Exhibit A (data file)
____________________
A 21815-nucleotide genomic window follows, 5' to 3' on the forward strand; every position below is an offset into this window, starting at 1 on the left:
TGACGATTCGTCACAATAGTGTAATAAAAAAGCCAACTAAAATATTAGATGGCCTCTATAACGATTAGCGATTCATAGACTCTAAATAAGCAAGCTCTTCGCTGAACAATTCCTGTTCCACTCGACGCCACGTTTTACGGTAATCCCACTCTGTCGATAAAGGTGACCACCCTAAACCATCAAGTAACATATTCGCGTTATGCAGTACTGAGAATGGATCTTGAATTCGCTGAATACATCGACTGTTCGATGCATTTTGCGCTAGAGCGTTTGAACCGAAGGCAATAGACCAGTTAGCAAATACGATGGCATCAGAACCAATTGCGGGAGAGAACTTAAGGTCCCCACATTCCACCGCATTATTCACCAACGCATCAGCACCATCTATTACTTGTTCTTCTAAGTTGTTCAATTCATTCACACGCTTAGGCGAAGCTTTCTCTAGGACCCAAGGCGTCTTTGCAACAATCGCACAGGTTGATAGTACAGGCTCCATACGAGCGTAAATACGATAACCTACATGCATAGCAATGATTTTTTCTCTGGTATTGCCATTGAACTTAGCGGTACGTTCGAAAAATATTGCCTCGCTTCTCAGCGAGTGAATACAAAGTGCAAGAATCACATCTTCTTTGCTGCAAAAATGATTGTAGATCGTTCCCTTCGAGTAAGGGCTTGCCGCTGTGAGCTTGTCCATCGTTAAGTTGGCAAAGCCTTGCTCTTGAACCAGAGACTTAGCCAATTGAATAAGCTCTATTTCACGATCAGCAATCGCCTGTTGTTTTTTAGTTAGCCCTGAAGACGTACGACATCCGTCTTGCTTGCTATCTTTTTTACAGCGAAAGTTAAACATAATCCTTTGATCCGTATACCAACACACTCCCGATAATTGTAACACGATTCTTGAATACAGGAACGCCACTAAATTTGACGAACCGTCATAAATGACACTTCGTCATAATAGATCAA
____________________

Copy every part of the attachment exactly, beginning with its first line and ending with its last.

A 21815-nucleotide genomic window follows, 5' to 3' on the forward strand; every position below is an offset into this window, starting at 1 on the left:
TGACGATTCGTCACAATAGTGTAATAAAAAAGCCAACTAAAATATTAGATGGCCTCTATAACGATTAGCGATTCATAGACTCTAAATAAGCAAGCTCTTCGCTGAACAATTCCTGTTCCACTCGACGCCACGTTTTACGGTAATCCCACTCTGTCGATAAAGGTGACCACCCTAAACCATCAAGTAACATATTCGCGTTATGCAGTACTGAGAATGGATCTTGAATTCGCTGAATACATCGACTGTTCGATGCATTTTGCGCTAGAGCGTTTGAACCGAAGGCAATAGACCAGTTAGCAAATACGATGGCATCAGAACCAATTGCGGGAGAGAACTTAAGGTCCCCACATTCCACCGCATTATTCACCAACGCATCAGCACCATCTATTACTTGTTCTTCTAAGTTGTTCAATTCATTCACACGCTTAGGCGAAGCTTTCTCTAGGACCCAAGGCGTCTTTGCAACAATCGCACAGGTTGATAGTACAGGCTCCATACGAGCGTAAATACGATAACCTACATGCATAGCAATGATTTTTTCTCTGGTATTGCCATTGAACTTAGCGGTACGTTCGAAAAATATTGCCTCGCTTCTCAGCGAGTGAATACAAAGTGCAAGAATCACATCTTCTTTGCTGCAAAAATGATTGTAGATCGTTCCCTTCGAGTAAGGGCTTGCCGCTGTGAGCTTGTCCATCGTTAAGTTGGCAAAGCCTTGCTCTTGAACCAGAGACTTAGCCAATTGAATAAGCTCTATTTCACGATCAGCAATCGCCTGTTGTTTTTTAGTTAGCCCTGAAGACGTACGACATCCGTCTTGCTTGCTATCTTTTTTACAGCGAAAGTTAAACATAATCCTTTGATCCGTATACCAACACACTCCCGATAATTGTAACACGATTCTTGAATACAGGAACGCCACTAAATTTGACGAACCGTCATAAATGACACTTCGTCATAATAGATCAA